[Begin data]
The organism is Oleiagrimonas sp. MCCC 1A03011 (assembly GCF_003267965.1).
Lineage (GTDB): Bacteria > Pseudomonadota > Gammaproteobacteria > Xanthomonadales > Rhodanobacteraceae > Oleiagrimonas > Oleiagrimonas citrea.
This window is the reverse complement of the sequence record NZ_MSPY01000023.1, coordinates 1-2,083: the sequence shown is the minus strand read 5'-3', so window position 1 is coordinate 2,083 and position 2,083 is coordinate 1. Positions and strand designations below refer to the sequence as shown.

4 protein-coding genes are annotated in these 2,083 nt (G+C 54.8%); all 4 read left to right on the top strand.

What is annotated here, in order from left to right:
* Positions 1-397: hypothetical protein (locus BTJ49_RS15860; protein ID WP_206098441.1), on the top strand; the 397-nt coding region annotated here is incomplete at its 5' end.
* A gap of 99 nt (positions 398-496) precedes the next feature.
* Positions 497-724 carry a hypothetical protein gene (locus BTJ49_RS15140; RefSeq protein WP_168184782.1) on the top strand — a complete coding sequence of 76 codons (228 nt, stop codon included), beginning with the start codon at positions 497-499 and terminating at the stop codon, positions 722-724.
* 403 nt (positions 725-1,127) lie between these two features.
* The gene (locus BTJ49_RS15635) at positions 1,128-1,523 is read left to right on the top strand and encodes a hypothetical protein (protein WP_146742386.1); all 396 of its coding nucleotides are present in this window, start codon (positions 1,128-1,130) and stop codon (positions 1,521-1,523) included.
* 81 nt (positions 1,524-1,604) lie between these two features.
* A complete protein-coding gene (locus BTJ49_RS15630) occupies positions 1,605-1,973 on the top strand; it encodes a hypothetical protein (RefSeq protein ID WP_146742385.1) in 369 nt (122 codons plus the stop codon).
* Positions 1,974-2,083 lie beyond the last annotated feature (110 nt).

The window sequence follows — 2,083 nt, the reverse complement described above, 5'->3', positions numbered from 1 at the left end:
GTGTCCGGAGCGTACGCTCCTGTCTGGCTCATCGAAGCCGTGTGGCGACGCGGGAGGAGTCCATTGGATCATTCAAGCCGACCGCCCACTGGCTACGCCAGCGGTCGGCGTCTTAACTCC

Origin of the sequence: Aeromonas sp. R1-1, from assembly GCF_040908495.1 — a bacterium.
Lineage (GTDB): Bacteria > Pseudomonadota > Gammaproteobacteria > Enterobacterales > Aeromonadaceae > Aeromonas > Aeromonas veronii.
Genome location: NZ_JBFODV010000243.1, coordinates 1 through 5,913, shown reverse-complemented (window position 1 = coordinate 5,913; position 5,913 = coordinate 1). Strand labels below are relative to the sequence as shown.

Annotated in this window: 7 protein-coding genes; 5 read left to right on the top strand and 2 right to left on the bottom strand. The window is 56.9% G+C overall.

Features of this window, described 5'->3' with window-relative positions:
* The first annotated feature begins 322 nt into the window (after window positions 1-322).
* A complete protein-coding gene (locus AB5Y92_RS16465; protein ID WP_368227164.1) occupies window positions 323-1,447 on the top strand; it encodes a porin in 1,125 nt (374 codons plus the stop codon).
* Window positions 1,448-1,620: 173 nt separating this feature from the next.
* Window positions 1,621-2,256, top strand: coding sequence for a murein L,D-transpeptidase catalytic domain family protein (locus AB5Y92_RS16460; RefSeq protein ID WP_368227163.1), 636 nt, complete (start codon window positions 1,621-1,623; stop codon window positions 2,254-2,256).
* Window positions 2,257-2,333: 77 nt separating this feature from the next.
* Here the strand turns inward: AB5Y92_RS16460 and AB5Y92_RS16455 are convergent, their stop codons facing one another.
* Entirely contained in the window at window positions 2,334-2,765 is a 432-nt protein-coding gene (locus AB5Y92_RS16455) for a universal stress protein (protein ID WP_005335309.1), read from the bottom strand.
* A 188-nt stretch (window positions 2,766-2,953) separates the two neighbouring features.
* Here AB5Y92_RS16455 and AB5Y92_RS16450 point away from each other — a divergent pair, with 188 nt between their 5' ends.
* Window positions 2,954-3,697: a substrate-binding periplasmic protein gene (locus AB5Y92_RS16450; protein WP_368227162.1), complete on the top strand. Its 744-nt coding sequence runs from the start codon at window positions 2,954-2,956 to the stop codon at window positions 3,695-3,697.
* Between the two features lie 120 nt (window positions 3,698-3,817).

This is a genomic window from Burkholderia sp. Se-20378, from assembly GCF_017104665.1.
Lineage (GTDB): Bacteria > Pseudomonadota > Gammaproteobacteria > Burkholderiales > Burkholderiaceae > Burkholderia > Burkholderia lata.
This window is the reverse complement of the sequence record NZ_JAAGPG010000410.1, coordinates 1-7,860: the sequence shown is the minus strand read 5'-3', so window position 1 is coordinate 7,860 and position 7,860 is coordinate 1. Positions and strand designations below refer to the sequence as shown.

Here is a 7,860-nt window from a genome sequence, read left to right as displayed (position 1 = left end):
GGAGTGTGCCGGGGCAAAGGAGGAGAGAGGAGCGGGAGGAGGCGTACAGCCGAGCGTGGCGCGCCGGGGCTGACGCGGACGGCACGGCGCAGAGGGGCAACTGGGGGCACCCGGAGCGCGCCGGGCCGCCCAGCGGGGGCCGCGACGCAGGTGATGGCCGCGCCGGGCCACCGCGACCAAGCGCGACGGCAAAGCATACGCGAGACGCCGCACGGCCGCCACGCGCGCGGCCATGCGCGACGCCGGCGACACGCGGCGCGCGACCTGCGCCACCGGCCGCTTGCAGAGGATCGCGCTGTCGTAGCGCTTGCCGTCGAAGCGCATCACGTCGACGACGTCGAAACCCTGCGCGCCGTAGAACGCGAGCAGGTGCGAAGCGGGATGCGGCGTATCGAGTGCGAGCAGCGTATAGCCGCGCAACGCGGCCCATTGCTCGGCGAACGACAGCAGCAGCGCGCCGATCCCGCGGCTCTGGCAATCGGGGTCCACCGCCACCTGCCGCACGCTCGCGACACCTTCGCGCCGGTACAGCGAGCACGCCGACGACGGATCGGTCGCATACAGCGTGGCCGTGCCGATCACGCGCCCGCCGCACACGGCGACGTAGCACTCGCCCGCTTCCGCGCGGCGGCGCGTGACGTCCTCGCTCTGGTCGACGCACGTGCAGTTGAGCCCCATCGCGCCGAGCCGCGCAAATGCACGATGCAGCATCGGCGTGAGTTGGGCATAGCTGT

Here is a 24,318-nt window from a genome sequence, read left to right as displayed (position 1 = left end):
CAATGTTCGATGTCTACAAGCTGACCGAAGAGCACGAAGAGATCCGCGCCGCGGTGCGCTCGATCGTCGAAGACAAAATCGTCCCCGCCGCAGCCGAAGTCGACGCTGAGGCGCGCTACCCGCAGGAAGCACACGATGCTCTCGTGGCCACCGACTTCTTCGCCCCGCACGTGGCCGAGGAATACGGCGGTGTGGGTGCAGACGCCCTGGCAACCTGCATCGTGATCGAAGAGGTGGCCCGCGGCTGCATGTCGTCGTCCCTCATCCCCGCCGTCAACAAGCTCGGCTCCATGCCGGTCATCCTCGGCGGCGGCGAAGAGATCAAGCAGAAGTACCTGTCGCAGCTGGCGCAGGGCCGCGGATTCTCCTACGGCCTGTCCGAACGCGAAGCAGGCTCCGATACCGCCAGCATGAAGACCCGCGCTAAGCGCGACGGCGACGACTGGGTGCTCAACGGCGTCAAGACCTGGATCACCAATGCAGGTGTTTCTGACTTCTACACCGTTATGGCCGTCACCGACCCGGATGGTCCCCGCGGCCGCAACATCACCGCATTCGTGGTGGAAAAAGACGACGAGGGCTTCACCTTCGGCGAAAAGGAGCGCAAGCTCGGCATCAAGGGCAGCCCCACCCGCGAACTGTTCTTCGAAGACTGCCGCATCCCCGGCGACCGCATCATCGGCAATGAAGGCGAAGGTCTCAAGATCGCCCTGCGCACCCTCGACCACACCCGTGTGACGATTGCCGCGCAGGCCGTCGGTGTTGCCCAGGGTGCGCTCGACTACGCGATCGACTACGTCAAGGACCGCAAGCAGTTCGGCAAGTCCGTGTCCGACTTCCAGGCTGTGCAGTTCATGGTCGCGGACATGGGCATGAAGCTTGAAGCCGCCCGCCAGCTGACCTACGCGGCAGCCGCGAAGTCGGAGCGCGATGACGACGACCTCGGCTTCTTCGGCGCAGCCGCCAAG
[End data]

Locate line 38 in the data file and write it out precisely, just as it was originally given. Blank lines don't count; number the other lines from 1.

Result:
CAATGTTCGATGTCTACAAGCTGACCGAAGAGCACGAAGAGATCCGCGCCGCGGTGCGCTCGATCGTCGAAGACAAAATCGTCCCCGCCGCAGCCGAAGTCGACGCTGAGGCGCGCTACCCGCAGGAAGCACACGATGCTCTCGTGGCCACCGACTTCTTCGCCCCGCACGTGGCCGAGGAATACGGCGGTGTGGGTGCAGACGCCCTGGCAACCTGCATCGTGATCGAAGAGGTGGCCCGCGGCTGCATGTCGTCGTCCCTCATCCCCGCCGTCAACAAGCTCGGCTCCATGCCGGTCATCCTCGGCGGCGGCGAAGAGATCAAGCAGAAGTACCTGTCGCAGCTGGCGCAGGGCCGCGGATTCTCCTACGGCCTGTCCGAACGCGAAGCAGGCTCCGATACCGCCAGCATGAAGACCCGCGCTAAGCGCGACGGCGACGACTGGGTGCTCAACGGCGTCAAGACCTGGATCACCAATGCAGGTGTTTCTGACTTCTACACCGTTATGGCCGTCACCGACCCGGATGGTCCCCGCGGCCGCAACATCACCGCATTCGTGGTGGAAAAAGACGACGAGGGCTTCACCTTCGGCGAAAAGGAGCGCAAGCTCGGCATCAAGGGCAGCCCCACCCGCGAACTGTTCTTCGAAGACTGCCGCATCCCCGGCGACCGCATCATCGGCAATGAAGGCGAAGGTCTCAAGATCGCCCTGCGCACCCTCGACCACACCCGTGTGACGATTGCCGCGCAGGCCGTCGGTGTTGCCCAGGGTGCGCTCGACTACGCGATCGACTACGTCAAGGACCGCAAGCAGTTCGGCAAGTCCGTGTCCGACTTCCAGGCTGTGCAGTTCATGGTCGCGGACATGGGCATGAAGCTTGAAGCCGCCCGCCAGCTGACCTACGCGGCAGCCGCGAAGTCGGAGCGCGATGACGACGACCTCGGCTTCTTCGGCGCAGCCGCCAAG